In truth, we're a bit frightened about this one. Several times in pub/coffee shop/cider drinking in the park conversations, we've chatted about film directors who perhaps have got too powerful, that they seem to be able to get their own way without having someone to call bullshit on them - be it a good boss, or a very good friend that they trust and listen to.
This can be a very good thing. After all, we want film directors to be free to tell their stories. We don't want studio suits calling the shots. And some directors use their independence wondefully well, without losing what bought it to them in the first place (so, Steven Spielberg, Martin Scorsese, Christopher Nolan, Robert Zemeckis and such like).
Though Cars 2 fizzled and Monsters University didn’t really offer much to Monsters Inc. fans, Pixar has proven with Toy Story 2 and Toy Story 3 that it understands how to make great sequels. So we’re holding out hope for Finding Dory, a sequel to Oscar winner Finding Nemo, especially because the first film’s director Andrew Stanton is back on board. Unfortunately, we won’t get to see it until 2016 because of The Good Dinosaur getting delayed and moved to Dory‘s spot, but at least we’ve got some interesting news about the film to tide us over.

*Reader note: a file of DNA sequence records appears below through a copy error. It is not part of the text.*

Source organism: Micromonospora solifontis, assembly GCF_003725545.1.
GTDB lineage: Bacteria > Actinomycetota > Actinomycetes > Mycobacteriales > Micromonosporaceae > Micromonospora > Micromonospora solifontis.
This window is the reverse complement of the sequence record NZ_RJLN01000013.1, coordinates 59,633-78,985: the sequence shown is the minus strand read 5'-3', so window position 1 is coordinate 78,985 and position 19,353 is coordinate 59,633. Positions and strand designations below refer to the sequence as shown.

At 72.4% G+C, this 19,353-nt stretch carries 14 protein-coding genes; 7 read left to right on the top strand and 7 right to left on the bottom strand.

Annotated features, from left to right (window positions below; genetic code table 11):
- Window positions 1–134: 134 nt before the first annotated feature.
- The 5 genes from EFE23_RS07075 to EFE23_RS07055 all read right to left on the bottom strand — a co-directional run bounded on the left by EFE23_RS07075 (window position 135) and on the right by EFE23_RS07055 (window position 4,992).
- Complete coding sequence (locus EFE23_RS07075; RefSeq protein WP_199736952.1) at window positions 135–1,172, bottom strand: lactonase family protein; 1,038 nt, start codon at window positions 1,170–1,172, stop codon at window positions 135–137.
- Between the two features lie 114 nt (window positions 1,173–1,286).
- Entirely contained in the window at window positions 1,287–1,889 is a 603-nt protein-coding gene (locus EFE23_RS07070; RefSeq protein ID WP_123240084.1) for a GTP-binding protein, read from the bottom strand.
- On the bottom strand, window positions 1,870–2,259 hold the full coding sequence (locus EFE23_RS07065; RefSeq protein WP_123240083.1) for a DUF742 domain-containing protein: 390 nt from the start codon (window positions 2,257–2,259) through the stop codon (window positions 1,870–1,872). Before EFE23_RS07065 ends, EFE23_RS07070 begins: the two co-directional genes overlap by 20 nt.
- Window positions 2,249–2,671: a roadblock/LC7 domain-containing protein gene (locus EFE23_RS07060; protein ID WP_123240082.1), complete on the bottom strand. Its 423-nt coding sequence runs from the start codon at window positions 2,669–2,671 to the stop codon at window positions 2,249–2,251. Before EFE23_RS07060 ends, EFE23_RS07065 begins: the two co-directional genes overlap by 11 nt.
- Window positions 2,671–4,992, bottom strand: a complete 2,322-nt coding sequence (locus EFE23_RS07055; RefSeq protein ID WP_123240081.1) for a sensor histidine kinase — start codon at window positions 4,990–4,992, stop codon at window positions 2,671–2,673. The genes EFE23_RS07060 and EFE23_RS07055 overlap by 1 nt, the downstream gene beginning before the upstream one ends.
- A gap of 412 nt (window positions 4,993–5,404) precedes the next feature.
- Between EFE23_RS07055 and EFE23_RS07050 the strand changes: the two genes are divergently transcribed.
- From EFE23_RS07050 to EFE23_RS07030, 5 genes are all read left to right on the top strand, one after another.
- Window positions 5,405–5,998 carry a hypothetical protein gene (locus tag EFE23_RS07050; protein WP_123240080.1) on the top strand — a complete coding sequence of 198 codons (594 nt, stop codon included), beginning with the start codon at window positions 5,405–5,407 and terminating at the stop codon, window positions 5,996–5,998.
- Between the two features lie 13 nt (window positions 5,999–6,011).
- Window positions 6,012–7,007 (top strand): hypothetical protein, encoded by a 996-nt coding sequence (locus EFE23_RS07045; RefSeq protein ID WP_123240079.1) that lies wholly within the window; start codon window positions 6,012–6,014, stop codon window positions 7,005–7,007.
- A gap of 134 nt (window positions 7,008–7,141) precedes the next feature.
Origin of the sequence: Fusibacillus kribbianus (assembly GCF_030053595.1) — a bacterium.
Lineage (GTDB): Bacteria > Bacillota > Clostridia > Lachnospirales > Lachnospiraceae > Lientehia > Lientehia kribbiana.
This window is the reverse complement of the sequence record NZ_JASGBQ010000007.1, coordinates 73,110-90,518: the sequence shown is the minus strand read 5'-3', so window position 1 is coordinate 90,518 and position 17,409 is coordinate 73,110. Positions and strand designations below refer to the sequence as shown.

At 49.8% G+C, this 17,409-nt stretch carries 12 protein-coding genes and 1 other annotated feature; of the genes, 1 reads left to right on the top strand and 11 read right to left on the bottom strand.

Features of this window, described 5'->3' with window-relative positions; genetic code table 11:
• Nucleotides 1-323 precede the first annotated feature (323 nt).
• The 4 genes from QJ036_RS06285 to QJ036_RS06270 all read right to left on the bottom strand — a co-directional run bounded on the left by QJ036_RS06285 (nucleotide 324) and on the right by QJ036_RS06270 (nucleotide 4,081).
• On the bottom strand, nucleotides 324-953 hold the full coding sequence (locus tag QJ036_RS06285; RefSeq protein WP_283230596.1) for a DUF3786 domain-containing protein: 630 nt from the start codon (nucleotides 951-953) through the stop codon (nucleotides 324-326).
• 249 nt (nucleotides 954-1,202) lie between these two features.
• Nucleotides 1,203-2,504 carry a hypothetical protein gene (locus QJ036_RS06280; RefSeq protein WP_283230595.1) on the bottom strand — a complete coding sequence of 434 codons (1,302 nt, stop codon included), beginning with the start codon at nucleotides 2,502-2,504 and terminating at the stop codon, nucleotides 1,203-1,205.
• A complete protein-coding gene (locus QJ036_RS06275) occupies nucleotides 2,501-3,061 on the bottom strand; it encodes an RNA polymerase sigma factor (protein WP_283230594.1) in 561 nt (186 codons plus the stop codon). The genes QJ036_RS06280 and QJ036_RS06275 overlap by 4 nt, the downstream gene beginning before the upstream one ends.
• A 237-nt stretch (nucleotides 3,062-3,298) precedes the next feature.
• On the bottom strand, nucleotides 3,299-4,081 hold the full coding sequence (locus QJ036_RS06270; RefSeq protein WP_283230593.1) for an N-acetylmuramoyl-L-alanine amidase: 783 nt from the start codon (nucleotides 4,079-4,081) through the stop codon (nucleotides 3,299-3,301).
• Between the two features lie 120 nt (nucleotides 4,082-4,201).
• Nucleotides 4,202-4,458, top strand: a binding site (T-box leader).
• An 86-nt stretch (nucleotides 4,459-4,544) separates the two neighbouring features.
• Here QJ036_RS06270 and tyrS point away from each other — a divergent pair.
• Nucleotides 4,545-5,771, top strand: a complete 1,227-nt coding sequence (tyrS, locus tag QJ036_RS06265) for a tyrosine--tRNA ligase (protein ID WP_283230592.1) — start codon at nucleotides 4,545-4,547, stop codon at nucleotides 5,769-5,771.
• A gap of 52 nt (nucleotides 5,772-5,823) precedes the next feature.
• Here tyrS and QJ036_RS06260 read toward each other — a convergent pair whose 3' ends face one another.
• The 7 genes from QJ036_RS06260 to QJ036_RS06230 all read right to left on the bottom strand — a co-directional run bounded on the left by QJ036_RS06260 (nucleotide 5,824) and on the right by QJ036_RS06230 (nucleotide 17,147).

From my co-director’s clever Lego “couch” series: “@AngusMacLane: Tony Stark having a drink on a couch, in Lego. http://t.co/uw6oyALe36”
— andrew stanton (@andrewstanton) June 5, 2014
- Isaac Feldberg
With the middling success of Cars 2, Brave and Monsters University, Pixar has been stuck in a bit of a rut over the past few years. Luckily, the animation studio’s upcoming slate looks primed to deliver the same kind of inventive, exhilarating family adventures that put Pixar on the map in the first place. And none of them look more promising than 2015′s Inside Out, which travels inside the mind of a young girl.